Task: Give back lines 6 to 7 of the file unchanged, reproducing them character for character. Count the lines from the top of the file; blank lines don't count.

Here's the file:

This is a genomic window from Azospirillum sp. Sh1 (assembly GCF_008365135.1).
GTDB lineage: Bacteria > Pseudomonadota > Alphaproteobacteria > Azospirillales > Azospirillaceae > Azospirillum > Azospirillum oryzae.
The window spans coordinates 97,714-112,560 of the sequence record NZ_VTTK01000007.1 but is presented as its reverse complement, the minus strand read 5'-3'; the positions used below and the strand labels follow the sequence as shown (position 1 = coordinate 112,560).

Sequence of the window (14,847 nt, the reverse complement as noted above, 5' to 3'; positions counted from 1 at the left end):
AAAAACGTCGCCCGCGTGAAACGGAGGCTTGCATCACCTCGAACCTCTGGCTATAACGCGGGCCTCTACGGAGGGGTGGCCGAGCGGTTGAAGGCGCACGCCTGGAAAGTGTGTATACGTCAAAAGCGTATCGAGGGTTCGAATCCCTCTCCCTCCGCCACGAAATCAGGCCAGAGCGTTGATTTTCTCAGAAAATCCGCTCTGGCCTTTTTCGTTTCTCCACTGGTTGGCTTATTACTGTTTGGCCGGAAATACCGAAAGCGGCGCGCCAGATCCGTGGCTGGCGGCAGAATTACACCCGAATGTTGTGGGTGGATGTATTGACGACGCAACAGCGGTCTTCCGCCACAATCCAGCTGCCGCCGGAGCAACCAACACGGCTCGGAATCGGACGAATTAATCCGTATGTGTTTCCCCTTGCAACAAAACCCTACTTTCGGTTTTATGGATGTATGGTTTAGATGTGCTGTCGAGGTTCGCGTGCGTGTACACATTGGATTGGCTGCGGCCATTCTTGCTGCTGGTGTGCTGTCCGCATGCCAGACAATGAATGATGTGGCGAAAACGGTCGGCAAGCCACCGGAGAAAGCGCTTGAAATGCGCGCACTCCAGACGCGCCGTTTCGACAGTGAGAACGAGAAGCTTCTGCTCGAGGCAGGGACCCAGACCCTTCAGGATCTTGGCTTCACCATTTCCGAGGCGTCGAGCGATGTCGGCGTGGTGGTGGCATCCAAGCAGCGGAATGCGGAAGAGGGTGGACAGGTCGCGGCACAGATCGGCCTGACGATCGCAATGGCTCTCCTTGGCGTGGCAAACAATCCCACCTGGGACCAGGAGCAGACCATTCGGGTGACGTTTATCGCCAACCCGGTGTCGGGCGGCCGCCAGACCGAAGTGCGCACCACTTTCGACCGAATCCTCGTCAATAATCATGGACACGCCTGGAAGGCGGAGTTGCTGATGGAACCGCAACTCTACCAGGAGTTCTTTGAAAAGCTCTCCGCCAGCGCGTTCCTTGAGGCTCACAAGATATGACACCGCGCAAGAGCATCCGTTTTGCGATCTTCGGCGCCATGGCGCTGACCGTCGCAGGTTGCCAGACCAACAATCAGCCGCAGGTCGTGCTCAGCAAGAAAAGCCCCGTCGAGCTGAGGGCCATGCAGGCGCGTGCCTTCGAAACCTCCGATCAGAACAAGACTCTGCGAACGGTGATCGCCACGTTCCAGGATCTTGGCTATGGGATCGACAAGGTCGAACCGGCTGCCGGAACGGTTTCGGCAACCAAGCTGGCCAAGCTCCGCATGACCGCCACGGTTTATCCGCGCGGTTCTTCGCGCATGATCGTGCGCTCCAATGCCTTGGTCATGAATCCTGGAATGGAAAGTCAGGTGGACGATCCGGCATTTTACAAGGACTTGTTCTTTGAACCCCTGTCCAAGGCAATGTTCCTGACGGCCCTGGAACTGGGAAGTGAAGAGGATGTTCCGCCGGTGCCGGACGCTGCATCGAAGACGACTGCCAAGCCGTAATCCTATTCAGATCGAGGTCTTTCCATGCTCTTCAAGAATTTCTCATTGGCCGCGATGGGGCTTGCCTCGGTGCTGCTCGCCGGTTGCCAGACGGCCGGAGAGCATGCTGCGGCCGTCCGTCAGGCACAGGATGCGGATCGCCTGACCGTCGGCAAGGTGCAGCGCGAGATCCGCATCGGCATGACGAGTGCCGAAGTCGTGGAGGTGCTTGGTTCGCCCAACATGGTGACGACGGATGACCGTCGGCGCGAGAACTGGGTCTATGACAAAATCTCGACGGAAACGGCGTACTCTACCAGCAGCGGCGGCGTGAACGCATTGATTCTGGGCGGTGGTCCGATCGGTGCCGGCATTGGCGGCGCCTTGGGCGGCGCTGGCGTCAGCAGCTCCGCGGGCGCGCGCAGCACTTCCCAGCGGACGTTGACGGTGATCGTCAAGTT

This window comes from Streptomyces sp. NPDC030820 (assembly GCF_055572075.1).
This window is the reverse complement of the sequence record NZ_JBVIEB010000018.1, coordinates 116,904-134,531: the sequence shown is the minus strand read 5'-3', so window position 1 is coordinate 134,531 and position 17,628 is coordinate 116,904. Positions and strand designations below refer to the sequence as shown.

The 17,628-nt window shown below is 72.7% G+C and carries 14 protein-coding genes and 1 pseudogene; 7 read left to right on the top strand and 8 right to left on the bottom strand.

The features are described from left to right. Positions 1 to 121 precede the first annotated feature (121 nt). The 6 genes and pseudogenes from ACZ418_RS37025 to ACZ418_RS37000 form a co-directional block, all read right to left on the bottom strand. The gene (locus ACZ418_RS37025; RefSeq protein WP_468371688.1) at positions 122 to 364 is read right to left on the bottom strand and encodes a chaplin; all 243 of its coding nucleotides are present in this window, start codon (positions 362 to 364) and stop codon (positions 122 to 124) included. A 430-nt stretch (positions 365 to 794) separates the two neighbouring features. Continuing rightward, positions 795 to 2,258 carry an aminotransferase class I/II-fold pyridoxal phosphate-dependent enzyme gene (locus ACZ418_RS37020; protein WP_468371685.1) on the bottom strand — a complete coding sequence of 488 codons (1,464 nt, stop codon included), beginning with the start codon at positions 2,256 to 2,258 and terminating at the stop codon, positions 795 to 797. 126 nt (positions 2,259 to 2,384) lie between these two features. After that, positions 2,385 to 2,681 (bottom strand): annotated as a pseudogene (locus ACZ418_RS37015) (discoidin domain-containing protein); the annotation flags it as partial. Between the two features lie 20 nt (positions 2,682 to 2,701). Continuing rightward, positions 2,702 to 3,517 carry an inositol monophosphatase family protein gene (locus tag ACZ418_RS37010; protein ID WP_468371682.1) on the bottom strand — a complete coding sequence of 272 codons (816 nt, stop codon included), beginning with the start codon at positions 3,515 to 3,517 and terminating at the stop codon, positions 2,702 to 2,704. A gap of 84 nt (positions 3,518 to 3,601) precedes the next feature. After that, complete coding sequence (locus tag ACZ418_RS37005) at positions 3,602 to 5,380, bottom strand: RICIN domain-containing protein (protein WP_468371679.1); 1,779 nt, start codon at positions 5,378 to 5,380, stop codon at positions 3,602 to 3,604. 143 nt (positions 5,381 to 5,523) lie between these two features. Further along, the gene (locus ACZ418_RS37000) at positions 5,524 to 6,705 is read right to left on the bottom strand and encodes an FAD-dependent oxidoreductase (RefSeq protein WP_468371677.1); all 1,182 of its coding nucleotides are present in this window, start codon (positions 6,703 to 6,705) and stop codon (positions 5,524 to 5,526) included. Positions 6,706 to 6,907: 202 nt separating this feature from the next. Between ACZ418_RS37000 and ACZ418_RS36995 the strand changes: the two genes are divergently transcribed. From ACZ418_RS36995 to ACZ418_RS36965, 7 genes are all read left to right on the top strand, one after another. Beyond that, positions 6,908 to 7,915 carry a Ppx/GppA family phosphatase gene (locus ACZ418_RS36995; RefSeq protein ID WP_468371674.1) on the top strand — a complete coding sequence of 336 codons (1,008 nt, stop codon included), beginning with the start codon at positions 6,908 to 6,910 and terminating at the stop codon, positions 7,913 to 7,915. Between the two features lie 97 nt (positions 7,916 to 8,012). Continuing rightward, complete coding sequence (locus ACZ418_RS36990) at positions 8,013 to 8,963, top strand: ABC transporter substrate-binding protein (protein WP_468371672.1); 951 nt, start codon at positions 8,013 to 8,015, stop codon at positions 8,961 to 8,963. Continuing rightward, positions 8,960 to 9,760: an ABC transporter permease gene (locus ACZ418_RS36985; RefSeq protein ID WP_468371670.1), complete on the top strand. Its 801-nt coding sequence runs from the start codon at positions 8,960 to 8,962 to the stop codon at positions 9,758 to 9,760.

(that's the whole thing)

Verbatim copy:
This window comes from Streptomyces sp. NPDC030820 (assembly GCF_055572075.1).
This window is the reverse complement of the sequence record NZ_JBVIEB010000018.1, coordinates 116,904-134,531: the sequence shown is the minus strand read 5'-3', so window position 1 is coordinate 134,531 and position 17,628 is coordinate 116,904. Positions and strand designations below refer to the sequence as shown.